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Little precipitation allows Saskatchewan producers to wrap up 2021 harvest

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Saskatchewan Agriculture reported good conditions this week, allowing producers to wrap up the 2021 harvest as the result of little to no precipitation.

Southern region producers are “mostly finished with their harvest” and have since started on other fall field work.

Read more: Saskatchewan winter cereal crops expected to thrive after many producers planted early

Producers are facing challenges harvesting crop like canola and flax due to regrowth across the province.

So far, 95 per cent of the crop has been combined, up from 89 per cent the week before. This rate also remains “well ahead” of the five-year of average for this time of year of 70 per cent.

An additional three per cent of the crop is swathed or ready to straight-cut.

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The southwest region of the province has the most advanced harvest, with 98 per cent of the crop now combined.

The southeast and west central regions have 95 per cent of their crops combined.

The east-central and northeast regions have 94 per cent combined.

The northwest has 93 per cent of their crops combined.

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Cereals, lentils and field peas across Saskatchewan almost done being harvested.

Additionally, 99 per cent of chickpeas, 92 per cent of canola, 89 per cent of soybeans, and 75 per cent of flax have now been combined.

Six per cent of canola is swathed or ready to straight-cut.

There was a downside to the lack of precipitation, which continued to negatively impact top soil moisture.

The Arborfield and Luseland areas received two millimetres while the rest of the province saw trace amounts or no rain at all.

Producers are hopeful their stubble and crop residues are enough to “trap good amounts”

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Moisture conditions will continue to decline as wind and warm day will dry the topsoil.

According to Saskatchewan Agriculture, cropland topsoil moisture is rated at 17 per cent adequate, 50 per cent short and 33 per cent very short.

Hay and pasture land topsoil moisture is rate as 10 per cent adequate, 46 per cent short and 44 per cent very short.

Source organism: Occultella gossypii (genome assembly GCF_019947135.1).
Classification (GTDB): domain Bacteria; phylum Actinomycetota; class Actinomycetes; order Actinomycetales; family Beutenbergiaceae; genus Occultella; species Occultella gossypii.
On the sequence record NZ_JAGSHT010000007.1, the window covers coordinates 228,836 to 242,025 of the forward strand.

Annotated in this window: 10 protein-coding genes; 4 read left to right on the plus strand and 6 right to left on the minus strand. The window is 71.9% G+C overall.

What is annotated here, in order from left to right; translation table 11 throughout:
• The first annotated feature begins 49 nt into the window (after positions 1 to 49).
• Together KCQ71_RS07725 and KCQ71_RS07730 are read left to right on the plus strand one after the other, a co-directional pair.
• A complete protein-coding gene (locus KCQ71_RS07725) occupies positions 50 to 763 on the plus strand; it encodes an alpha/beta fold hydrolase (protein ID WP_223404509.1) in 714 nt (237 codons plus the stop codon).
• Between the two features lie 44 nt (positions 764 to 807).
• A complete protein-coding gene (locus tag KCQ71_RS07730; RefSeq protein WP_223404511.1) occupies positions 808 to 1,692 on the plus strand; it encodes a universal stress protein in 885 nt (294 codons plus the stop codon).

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Saskatchewan Agriculture said while many areas of the province reported land as short or very short for topsoil moisture, the west central region is estimated 95 per cent of the cropland and 95 per cent of the hay and pasture land as short or very short.

Producers are hoping for a substantial amount of rainfall before the freeze-up to ensure adequate moisture levels for next year.

Wind, waterfowl, and wildlife were to blame for majority of the crop damage this week.

Wind continues to blow swaths around and shell out crops.

Symptoms also continue to be reported in the crops caused by lack of moisture and frost as well.

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“At this point of the season frost will be helpful for producers who are struggling with regrowth in their fields as it will kill off green growth and reduce the need for herbicide applications.”

Saskatchewan Agriculture is reminding producers that Saskatchewan Crop Insurance Corporation (SCIC) provides compensation for damage caused by wildlife through the Wildlife Damage Compensation Program.

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Another Asian giant hornet nest eradiated near Canadian border – Sep 23, 2021

Producers do not need to be an existing Crop Insurance customer to file a claim.

If producers do experience wildlife damage, they are asked to report it immediately by visiting the SCIC website or calling 1-888-935-0000.

Producers are busy combining, hauling grain and bales, moving cattle and starting other fall field work like post-harvest weed control and harrowing.

Due to the extreme lack of soil moisture, winter cereals are unable to be planted in many areas of the province.

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Fall fertilizer applications are also not possible in many regions because of dry conditions.

As harvest is underway in Saskatchewan, the government is reminding producers to exercise caution and stay safe.

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